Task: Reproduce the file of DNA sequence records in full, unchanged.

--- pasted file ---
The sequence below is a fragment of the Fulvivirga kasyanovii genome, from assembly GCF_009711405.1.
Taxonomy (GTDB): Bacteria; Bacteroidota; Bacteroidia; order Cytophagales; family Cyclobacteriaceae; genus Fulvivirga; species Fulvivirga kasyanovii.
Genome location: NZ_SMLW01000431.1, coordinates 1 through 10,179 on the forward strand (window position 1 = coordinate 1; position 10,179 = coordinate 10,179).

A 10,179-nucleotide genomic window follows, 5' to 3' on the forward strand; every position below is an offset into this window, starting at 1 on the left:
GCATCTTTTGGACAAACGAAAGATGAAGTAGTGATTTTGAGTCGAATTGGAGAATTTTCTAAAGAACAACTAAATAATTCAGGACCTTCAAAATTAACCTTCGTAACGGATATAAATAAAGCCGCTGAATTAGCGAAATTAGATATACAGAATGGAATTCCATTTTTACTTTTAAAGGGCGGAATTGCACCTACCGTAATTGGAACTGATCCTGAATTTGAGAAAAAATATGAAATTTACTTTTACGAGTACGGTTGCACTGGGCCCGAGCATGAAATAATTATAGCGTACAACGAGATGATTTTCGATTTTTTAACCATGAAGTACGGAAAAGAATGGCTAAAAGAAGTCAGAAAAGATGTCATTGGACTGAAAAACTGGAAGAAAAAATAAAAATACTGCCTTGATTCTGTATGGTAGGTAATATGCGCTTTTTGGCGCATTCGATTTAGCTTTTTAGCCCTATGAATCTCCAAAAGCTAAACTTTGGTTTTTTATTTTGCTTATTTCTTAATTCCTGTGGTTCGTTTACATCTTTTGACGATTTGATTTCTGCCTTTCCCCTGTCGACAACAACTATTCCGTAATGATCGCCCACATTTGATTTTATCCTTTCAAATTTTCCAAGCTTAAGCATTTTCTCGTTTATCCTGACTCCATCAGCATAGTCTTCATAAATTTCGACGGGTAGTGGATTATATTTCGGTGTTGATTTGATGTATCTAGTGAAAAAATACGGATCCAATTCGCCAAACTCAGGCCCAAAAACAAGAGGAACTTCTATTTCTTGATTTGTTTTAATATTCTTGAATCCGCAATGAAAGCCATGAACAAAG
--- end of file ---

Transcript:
The sequence below is a fragment of the Fulvivirga kasyanovii genome, from assembly GCF_009711405.1.
Taxonomy (GTDB): Bacteria; Bacteroidota; Bacteroidia; order Cytophagales; family Cyclobacteriaceae; genus Fulvivirga; species Fulvivirga kasyanovii.
Genome location: NZ_SMLW01000431.1, coordinates 1 through 10,179 on the forward strand (window position 1 = coordinate 1; position 10,179 = coordinate 10,179).

A 10,179-nucleotide genomic window follows, 5' to 3' on the forward strand; every position below is an offset into this window, starting at 1 on the left:
GCATCTTTTGGACAAACGAAAGATGAAGTAGTGATTTTGAGTCGAATTGGAGAATTTTCTAAAGAACAACTAAATAATTCAGGACCTTCAAAATTAACCTTCGTAACGGATATAAATAAAGCCGCTGAATTAGCGAAATTAGATATACAGAATGGAATTCCATTTTTACTTTTAAAGGGCGGAATTGCACCTACCGTAATTGGAACTGATCCTGAATTTGAGAAAAAATATGAAATTTACTTTTACGAGTACGGTTGCACTGGGCCCGAGCATGAAATAATTATAGCGTACAACGAGATGATTTTCGATTTTTTAACCATGAAGTACGGAAAAGAATGGCTAAAAGAAGTCAGAAAAGATGTCATTGGACTGAAAAACTGGAAGAAAAAATAAAAATACTGCCTTGATTCTGTATGGTAGGTAATATGCGCTTTTTGGCGCATTCGATTTAGCTTTTTAGCCCTATGAATCTCCAAAAGCTAAACTTTGGTTTTTTATTTTGCTTATTTCTTAATTCCTGTGGTTCGTTTACATCTTTTGACGATTTGATTTCTGCCTTTCCCCTGTCGACAACAACTATTCCGTAATGATCGCCCACATTTGATTTTATCCTTTCAAATTTTCCAAGCTTAAGCATTTTCTCGTTTATCCTGACTCCATCAGCATAGTCTTCATAAATTTCGACGGGTAGTGGATTATATTTCGGTGTTGATTTGATGTATCTAGTGAAAAAATACGGATCCAATTCGCCAAACTCAGGCCCAAAAACAAGAGGAACTTCTATTTCTTGATTTGTTTTAATATTCTTGAATCCGCAATGAAAGCCATGAACAAAG